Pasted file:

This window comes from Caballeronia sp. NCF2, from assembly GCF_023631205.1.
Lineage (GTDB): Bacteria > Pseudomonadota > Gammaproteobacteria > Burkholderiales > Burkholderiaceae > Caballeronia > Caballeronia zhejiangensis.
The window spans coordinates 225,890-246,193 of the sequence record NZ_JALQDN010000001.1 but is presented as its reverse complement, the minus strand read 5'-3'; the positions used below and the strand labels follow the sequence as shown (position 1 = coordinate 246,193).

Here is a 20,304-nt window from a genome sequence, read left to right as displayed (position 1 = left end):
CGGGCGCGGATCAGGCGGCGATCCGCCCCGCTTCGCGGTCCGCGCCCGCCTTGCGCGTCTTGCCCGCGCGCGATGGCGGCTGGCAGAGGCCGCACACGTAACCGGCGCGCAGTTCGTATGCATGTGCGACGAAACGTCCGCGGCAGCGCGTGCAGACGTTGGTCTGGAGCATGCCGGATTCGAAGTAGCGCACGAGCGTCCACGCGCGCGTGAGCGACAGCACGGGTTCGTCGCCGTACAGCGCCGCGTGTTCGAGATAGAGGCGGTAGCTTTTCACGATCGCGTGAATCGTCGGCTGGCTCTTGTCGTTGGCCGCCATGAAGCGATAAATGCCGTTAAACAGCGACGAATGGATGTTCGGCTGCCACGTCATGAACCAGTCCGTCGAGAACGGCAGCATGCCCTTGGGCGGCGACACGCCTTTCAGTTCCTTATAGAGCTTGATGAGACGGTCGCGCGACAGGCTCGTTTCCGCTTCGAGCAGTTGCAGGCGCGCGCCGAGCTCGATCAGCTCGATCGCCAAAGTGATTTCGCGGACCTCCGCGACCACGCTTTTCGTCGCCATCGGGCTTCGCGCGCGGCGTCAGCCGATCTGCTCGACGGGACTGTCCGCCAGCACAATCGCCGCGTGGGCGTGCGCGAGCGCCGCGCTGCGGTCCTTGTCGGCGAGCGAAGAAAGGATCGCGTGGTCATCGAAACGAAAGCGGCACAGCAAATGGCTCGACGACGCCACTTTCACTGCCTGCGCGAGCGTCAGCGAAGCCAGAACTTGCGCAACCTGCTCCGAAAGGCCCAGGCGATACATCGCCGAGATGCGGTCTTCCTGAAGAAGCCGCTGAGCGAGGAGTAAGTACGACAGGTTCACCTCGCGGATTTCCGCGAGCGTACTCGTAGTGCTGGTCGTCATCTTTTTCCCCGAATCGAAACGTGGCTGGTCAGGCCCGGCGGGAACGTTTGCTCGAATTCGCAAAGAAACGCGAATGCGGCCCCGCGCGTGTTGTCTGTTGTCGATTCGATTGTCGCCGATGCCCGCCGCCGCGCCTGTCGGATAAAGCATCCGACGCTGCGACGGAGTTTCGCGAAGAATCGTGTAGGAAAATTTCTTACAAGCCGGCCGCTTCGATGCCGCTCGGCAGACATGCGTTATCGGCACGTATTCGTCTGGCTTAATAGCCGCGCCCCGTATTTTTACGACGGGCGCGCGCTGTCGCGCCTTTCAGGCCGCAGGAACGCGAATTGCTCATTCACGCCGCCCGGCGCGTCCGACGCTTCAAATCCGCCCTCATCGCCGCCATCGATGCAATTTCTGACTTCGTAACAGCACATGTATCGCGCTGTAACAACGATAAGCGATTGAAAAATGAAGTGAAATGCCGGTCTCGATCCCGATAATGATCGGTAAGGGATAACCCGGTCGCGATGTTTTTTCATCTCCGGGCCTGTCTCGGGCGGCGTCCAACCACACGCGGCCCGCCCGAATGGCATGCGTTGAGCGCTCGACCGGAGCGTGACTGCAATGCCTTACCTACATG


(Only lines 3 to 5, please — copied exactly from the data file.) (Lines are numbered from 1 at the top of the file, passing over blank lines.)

The window spans coordinates 225,890-246,193 of the sequence record NZ_JALQDN010000001.1 but is presented as its reverse complement, the minus strand read 5'-3'; the positions used below and the strand labels follow the sequence as shown (position 1 = coordinate 246,193).

Here is a 20,304-nt window from a genome sequence, read left to right as displayed (position 1 = left end):
CGGGCGCGGATCAGGCGGCGATCCGCCCCGCTTCGCGGTCCGCGCCCGCCTTGCGCGTCTTGCCCGCGCGCGATGGCGGCTGGCAGAGGCCGCACACGTAACCGGCGCGCAGTTCGTATGCATGTGCGACGAAACGTCCGCGGCAGCGCGTGCAGACGTTGGTCTGGAGCATGCCGGATTCGAAGTAGCGCACGAGCGTCCACGCGCGCGTGAGCGACAGCACGGGTTCGTCGCCGTACAGCGCCGCGTGTTCGAGATAGAGGCGGTAGCTTTTCACGATCGCGTGAATCGTCGGCTGGCTCTTGTCGTTGGCCGCCATGAAGCGATAAATGCCGTTAAACAGCGACGAATGGATGTTCGGCTGCCACGTCATGAACCAGTCCGTCGAGAACGGCAGCATGCCCTTGGGCGGCGACACGCCTTTCAGTTCCTTATAGAGCTTGATGAGACGGTCGCGCGACAGGCTCGTTTCCGCTTCGAGCAGTTGCAGGCGCGCGCCGAGCTCGATCAGCTCGATCGCCAAAGTGATTTCGCGGACCTCCGCGACCACGCTTTTCGTCGCCATCGGGCTTCGCGCGCGGCGTCAGCCGATCTGCTCGACGGGACTGTCCGCCAGCACAATCGCCGCGTGGGCGTGCGCGAGCGCCGCGCTGCGGTCCTTGTCGGCGAGCGAAGAAAGGATCGCGTGGTCATCGAAACGAAAGCGGCACAGCAAATGGCTCGACGACGCCACTTTCACTGCCTGCGCGAGCGTCAGCGAAGCCAGAACTTGCGCAACCTGCTCCGAAAGGCCCAGGCGATACATCGCCGAGATGCGGTCTTCCTGAAGAAGCCGCTGAGCGAGGAGTAAGTACGACAGGTTCACCTCGCGGATTTCCGCGAGCGTACTCGTAGTGCTGGTCGTCATCTTTTTCCCCGAATCGAAACGTGGCTGGTCAGGCCCGGCGGGAACGTTTGCTCGAATTCGCAAAGAAACGCGAATGCGGCCCCGCGCGTGTTGTCTGTTGTCGATTCGATTGTCGCCGATGCCCGCCGCCGCGCCTGTCGGATAAAGCATCCGACGCTGCGACGGAGTTTCGCGAAGAATCGTGTAGGAAAATTTCTTACAAGCCGGCCGCTTCGATGCCGCTCGGCAGACATGCGTTATCGGCACGTATTCGTCTGGCTTAATAGCCGCGCCCCGTATTTTTACGACGGGCGCGCGCTGTCGCGCCTTTCAGGCCGCAGGAACGCGAATTGCTCATTCACGCCGCCCGGCGCGTCCGACGCTTCAAATCCGCCCTCATCGCCGCCATCGATGCAATTTCTGACTTCGTAACAGCACATGTATCGCGCTGTAACAACGATAAGCGATTGAAAAATGAAGTGAAATGCCGGTCTCGATCCCGATAATGATCGGTAAGGGATAACCCGGTCGCGATGTTTTTTCATCTCCGGGCCTGTCTCGGGCGGCGTCCAACCACACGCGGCCCGCCCGAATGGCATGCGTTGAGCGCTCGACCGGAGCGTGACTGCAATGCCTTACCTACATG